Background and objectives: A commonly cited explanation of how racial discrimination impacts health is the biopsychosocial model. However, the biopsychosocial model does not allow for the effects of perceived provider discrimination on health behavior and utilization. In fact, researchers have directed relatively little attention toward the direct and indirect effects of perceived provider discrimination on both healthcare utilization and health status. We, therefore, compared the extent to which perceived provider discrimination explains racial/ethnic differences in healthcare utilization and subsequently health status.
Methods: The data came from the 2001 Survey on Disparities in Quality of Health Care. The final analytic sample was 5,642 adults living in the US. Structural equation modeling evaluated the relationship between perceived provider discrimination, healthcare utilization, and health status.
Results: African Americans, Hispanics and Asians reported significantly more perceived provider discrimination and poorer health compared to non-Hispanic whites. Poor health is significantly mediated by two paths: (1) by perceived provider discrimination and (2) by perceived provider discrimination through unmet need for healthcare utilization.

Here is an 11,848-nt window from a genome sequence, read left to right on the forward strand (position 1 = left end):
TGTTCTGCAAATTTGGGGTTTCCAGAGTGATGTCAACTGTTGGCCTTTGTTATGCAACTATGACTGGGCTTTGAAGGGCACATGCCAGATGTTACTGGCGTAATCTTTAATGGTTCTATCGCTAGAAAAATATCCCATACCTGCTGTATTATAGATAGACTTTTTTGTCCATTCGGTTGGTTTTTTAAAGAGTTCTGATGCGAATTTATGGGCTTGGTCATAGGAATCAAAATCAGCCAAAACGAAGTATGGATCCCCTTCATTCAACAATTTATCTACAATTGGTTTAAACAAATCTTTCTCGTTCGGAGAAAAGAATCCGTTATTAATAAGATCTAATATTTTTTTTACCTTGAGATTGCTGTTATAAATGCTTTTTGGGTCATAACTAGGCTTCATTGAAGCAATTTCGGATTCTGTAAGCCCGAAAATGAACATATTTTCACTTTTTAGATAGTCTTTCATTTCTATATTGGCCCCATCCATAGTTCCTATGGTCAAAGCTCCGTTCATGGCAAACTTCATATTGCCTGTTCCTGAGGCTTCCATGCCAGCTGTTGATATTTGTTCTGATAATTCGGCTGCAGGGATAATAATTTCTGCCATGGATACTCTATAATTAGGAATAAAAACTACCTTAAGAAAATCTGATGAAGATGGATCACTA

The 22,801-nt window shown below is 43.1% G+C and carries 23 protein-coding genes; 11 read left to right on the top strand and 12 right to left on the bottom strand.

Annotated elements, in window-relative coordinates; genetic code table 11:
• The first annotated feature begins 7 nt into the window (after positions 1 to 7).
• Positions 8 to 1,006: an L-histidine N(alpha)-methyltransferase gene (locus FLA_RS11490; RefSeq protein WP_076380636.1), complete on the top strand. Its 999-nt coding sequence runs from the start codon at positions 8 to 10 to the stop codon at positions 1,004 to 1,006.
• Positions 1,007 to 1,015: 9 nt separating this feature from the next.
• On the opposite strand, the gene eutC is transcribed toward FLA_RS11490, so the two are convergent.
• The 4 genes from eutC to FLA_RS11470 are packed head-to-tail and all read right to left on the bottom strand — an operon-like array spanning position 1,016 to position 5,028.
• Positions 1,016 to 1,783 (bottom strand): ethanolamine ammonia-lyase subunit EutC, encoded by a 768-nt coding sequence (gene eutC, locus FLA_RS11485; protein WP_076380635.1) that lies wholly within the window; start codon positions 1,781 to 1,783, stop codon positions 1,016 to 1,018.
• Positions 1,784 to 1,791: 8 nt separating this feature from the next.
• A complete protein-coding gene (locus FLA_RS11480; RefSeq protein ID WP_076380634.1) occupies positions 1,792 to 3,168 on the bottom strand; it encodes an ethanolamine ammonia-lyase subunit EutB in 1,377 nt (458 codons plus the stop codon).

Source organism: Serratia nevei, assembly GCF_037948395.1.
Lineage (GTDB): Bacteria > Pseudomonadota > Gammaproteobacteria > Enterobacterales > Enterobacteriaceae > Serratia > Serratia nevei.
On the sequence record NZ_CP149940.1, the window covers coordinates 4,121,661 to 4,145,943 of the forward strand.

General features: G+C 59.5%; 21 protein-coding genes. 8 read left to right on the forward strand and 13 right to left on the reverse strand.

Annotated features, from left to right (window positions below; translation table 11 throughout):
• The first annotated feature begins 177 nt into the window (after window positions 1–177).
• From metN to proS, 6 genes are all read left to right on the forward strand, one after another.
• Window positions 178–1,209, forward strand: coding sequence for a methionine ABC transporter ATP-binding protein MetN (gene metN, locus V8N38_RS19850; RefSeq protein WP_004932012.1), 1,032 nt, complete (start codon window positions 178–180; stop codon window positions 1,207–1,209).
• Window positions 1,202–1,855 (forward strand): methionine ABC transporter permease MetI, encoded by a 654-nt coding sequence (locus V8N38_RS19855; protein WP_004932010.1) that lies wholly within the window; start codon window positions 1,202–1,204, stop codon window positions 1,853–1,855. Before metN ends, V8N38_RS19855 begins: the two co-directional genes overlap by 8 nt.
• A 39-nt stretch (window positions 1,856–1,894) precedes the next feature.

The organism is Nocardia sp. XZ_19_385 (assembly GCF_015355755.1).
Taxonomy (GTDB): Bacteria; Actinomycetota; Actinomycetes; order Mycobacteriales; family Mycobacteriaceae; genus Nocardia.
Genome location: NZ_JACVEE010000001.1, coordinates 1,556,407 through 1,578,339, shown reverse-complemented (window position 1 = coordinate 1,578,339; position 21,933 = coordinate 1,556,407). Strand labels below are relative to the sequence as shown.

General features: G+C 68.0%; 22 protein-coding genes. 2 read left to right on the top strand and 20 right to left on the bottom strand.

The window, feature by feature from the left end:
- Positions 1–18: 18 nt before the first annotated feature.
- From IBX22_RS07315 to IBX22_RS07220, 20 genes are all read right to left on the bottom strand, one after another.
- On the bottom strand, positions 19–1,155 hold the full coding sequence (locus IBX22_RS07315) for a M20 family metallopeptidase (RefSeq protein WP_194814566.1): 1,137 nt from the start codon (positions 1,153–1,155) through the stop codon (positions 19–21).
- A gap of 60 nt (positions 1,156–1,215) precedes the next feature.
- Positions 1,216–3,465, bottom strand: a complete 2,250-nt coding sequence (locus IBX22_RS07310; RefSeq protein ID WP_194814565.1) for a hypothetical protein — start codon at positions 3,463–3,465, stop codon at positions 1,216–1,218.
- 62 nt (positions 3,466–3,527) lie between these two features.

Conclusions: Perceived provider discrimination contributes to health disparities in African Americans, Hispanics and Asians. Perceived provider discrimination has a direct effect on self-reported health status. Additionally, because minorities perceive more provider discrimination, they are more likely to delay health seeking. In turn, this delay is associated with poor health. This enriches our understanding of how racial/ethnic health disparities are created and sustained and provides a concrete mechanism on how to reduce health disparities.